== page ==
Winter certainly has its positive attributes, and a snow-covered landscape can be a dazzling sight. But most often, the season’s harsh weather and gray skies are a bleak affair that make us want to retreat to cozier conditions indoors. And after some time, we’re all inclined to come down with a case of cabin fever. So, when the weather begins to turn again, there’s nothing quite like getting outdoors.
These five road trips will take you through some of the most picturesque areas in the country. In spring, they come alive with wildlife, verdant greenery and blankets of vibrantly colored flowers. They are the perfect antidote to kiss the winter blues goodbye.
For the most enjoyable journey to our nation’s capital, try the George Washington Memorial Parkway. This 25-mile roadway was designed for sight-seeing. Not only does it weave through historic sites, it also provides an incredibly scenic route.
Along the way, visit Lady Bird Johnson Park. This green space is an island in the Potomac River located near the Pentagon. Known for her work in promoting and preserving the country’s natural landscape, the island was renamed in honor of the former first lady in 1968. As an ode to Johnson, landscape architects have transformed the park into a floral oasis. Each spring, the park’s thousands of daffodils and hundreds of tulips come back to life to mark the changing of the seasons.
But the pièce de résistance to any spring road trip to Washington is a stop at the Tidal Basin to see the famous cherry blossoms. The cherry blossoms usually bloom between late March and early April. The event is held in such high regard locally, it is celebrated with a three-week National Cherry Blossom Festival.
Texas Hill Country
Speaking of the former first lady, she also worked hard to beautify her native Texas. In doing so, vast stretches of bluebonnets were planted throughout Texas Hill Country. The best way to experience the landscape is by following the Willow City Loop. Located just outside Austin, this 13-mile drive weaves you through the most picturesque stretch of central Texas.
Along the route are meadows bustling with bluebonnets, daisies, sunflowers, Indian paintbrush, firewheels, Mexican poppies and much more. The distinctive landscape is highlighted by a canyon carved by Coal Creek. There is also an abundance of wildlife in the area. While the trip is enjoyable to take any time of the year, visitors should aim to go during wildflower season, which lasts from March to May.
Blue Ridge Parkway and Skyline Drive
It won’t take long into your journey to discover why they call the Blue Ridge Parkway “America’s Favorite Drive.” Winding 469 miles in total, the parkway stretches from North Carolina to Virginia running alongside the Appalachian Mountains. Because it weaves through different environments, Blue Ridge is renowned for its expansive biodiversity – the perfect place to catch animals awakening from hibernation and flowers coming into bloom.
When driving north, Blue Ridge Parkway turns into Skyline Drive as you cross I-64 just outside Charlottesville. This 105-mile parkway guides drivers through Shenandoah National Park. In fact, it is the only public roadway in the park. Lining Skyline Drive for miles are rock walls that date back to the 1930s. Along the route are more than 70 overlooks, offering picturesque views of the Blue Ridge Mountains and Shenandoah Valley. Consider these the perfect spots to pull over and stretch your legs.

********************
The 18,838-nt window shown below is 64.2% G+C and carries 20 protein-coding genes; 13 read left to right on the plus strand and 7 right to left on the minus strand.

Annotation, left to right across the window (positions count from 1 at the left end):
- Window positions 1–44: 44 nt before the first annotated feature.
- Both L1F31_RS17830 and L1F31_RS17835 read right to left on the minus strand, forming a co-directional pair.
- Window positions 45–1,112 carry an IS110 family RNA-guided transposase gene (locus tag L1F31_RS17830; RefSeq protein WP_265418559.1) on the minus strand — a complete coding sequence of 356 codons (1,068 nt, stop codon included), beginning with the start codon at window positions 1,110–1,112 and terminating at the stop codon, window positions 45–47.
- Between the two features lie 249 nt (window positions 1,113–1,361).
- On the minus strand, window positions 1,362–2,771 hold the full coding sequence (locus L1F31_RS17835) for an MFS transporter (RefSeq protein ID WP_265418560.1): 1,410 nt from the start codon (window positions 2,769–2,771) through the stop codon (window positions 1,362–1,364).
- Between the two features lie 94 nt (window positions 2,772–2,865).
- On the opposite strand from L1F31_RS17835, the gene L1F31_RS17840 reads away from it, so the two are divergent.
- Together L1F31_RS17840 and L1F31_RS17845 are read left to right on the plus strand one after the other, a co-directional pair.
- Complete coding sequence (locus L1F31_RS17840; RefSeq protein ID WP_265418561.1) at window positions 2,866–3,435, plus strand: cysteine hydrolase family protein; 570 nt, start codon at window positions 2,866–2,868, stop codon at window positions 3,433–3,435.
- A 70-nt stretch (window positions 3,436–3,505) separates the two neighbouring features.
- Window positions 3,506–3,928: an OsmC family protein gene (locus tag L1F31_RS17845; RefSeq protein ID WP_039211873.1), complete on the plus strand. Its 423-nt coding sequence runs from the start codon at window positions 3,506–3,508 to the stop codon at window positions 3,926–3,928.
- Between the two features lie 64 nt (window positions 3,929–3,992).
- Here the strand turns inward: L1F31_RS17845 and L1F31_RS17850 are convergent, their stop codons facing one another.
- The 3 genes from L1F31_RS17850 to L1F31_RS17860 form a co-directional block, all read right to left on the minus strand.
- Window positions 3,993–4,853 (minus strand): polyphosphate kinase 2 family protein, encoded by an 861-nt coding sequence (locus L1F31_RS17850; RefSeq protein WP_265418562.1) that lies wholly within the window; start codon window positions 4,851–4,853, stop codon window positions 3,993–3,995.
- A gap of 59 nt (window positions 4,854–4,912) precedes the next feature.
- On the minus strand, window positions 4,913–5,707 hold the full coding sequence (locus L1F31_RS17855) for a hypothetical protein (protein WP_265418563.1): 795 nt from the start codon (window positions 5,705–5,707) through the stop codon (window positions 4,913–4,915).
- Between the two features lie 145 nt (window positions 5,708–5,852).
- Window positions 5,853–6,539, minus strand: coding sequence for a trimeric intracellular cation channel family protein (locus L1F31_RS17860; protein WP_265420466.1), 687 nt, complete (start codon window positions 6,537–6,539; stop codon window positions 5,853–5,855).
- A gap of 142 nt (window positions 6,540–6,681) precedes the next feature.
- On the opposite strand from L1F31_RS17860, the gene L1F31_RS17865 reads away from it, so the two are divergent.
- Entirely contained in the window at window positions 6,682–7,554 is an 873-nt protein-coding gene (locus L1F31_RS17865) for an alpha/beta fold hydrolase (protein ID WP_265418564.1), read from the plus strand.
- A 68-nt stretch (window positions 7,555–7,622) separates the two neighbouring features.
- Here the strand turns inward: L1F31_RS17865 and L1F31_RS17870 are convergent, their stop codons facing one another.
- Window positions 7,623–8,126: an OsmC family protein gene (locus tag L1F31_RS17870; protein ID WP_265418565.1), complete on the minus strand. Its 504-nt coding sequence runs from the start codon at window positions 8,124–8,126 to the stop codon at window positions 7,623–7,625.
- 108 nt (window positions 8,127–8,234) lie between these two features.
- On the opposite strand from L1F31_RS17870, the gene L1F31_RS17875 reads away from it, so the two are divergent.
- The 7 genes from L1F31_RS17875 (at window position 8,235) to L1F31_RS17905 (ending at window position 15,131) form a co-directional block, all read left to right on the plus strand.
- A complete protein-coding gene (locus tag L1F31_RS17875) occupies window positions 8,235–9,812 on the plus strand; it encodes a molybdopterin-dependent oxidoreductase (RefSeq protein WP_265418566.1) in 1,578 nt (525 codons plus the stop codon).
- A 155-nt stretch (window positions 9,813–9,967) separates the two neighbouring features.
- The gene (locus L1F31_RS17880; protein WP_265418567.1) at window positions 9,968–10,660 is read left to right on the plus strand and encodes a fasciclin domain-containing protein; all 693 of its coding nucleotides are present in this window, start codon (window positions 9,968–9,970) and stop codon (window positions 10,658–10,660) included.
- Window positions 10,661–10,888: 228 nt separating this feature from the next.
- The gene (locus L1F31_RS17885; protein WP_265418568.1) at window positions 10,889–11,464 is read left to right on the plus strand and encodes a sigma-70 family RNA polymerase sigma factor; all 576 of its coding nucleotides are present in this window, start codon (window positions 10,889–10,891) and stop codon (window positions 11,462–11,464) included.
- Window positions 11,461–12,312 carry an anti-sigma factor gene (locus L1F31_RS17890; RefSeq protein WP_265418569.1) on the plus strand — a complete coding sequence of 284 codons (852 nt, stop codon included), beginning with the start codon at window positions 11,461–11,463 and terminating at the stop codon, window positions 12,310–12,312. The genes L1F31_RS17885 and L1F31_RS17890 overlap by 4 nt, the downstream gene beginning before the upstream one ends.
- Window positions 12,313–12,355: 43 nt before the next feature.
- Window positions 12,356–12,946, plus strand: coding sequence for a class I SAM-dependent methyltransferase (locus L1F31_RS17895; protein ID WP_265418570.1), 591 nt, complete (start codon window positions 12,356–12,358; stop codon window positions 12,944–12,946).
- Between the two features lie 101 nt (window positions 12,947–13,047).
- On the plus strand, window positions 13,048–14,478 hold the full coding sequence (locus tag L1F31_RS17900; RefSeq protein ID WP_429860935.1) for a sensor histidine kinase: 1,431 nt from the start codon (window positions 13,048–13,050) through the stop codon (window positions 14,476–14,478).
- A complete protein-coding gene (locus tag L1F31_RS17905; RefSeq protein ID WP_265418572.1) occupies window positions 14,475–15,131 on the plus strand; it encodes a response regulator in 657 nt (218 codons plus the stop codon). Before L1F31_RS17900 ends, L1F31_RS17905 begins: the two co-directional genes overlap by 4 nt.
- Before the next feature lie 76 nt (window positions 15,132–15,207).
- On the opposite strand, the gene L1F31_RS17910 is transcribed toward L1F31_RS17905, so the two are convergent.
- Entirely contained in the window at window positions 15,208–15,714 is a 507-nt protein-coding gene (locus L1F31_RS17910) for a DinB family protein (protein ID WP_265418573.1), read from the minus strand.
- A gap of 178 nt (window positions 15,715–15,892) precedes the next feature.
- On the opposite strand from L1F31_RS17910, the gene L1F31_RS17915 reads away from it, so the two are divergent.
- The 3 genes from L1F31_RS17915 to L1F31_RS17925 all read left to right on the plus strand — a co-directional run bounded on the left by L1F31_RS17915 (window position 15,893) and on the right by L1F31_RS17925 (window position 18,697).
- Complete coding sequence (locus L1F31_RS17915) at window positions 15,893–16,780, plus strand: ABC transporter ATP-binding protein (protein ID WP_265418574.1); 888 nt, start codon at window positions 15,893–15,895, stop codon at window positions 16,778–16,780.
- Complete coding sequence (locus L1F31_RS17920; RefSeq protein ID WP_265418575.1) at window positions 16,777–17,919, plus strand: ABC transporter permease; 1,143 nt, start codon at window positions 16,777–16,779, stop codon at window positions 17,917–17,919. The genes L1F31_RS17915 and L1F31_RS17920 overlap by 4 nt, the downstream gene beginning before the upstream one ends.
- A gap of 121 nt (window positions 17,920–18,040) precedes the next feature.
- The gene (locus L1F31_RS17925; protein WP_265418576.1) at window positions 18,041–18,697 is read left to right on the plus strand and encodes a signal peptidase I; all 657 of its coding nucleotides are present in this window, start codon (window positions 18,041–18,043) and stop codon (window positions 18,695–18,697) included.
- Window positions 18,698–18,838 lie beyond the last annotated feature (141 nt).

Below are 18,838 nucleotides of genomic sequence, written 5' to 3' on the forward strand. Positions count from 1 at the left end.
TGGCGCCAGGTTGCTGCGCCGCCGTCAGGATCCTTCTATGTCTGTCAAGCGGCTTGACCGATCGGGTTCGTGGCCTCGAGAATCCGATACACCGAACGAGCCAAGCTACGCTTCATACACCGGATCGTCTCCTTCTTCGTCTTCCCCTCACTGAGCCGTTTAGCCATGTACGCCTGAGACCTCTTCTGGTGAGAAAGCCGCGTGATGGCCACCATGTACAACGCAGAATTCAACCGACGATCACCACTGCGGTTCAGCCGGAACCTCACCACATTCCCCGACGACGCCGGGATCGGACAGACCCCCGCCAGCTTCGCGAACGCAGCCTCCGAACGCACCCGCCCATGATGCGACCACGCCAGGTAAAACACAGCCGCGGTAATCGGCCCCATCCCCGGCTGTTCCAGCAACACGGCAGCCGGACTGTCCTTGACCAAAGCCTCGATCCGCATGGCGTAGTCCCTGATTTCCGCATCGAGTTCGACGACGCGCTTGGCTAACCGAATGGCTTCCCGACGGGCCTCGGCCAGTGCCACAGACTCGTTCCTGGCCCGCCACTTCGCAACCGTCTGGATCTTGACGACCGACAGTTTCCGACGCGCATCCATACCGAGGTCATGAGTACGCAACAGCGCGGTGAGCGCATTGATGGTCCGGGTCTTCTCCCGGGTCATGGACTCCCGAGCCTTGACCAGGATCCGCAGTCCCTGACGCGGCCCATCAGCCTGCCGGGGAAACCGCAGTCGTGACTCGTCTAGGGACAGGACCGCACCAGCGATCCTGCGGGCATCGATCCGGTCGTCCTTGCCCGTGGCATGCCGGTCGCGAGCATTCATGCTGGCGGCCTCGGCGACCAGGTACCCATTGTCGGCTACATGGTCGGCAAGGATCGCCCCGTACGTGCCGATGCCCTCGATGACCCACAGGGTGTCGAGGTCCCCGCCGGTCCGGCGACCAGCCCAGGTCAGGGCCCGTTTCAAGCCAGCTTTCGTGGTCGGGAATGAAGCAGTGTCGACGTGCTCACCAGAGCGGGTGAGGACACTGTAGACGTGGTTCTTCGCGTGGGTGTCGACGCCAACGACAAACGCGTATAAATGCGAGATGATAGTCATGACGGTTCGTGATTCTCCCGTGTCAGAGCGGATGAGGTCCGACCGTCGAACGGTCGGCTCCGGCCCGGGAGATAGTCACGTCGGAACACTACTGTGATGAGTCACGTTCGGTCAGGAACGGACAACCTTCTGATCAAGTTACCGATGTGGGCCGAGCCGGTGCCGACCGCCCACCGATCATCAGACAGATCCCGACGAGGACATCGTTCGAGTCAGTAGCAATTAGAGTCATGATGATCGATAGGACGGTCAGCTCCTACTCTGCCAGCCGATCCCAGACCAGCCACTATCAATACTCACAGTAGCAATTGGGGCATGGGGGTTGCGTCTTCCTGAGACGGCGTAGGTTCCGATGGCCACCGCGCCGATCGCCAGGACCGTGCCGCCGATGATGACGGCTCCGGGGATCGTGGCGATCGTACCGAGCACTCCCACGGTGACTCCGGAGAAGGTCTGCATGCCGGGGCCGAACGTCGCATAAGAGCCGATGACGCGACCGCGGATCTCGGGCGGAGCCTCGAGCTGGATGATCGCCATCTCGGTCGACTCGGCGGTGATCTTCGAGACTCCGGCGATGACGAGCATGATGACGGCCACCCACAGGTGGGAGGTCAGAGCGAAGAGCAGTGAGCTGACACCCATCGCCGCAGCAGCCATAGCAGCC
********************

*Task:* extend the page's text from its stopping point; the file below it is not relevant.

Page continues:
Acadia National Park
National parks are the country’s prime examples of natural beauty. Rightfully so, they are well represented on this list. As winter thaws away, there may be no national park more ripe for a visit than Maine’s Acadia National Park.
The park’s main thruway is Park Loop Road. Traveling the 27-mile loop is the best way to see the various landscapes of Acadia. However, the roadway doesn’t open for the year until April 15, making spring the perfect time to visit.
The drive takes you past Eagle Lake and Jordan Pond as you head south. Then you can enjoy a coastal cruise as you begin to circle back north. Along the way are overlooks for sightseeing and countless trails if you want to get up close and personal with nature. For truly out-of-this-world views, turn off Park Loop Road onto Cadillac Summit Road. The drive takes you to the top of Cadillac Mountain, the highest point on the East Coast.
The Historic Columbia River Highway
The Columbia River Gorge is one of the most spectacular sights in the country. The river carves into the Cascade Mountains, creating a dramatic canyon lined with towering basalt walls. A drive along the Historic Columbia River Highway is the best way to soak up all the natural beauty of the area.
The highway begins in Troutdale, Ore., just outside Portland and skirts the river for 70 miles eastward. Along the way, the road passes one waterfall after another, including Multnomah Falls. At 620 feet, Multnomah is one of the tallest waterfalls in the country. Beginning in late March, wildflowers such as the Columbia kittentail will begin to bloom along the banks and shaded cliffs of the gorge.
For even more Oregon beauty, exit the highway onto Route 35 heading south. An hour drive will get you to Mount Hood. The mountain rises more than 11,000 feet into the air, making it the state’s highest peak.
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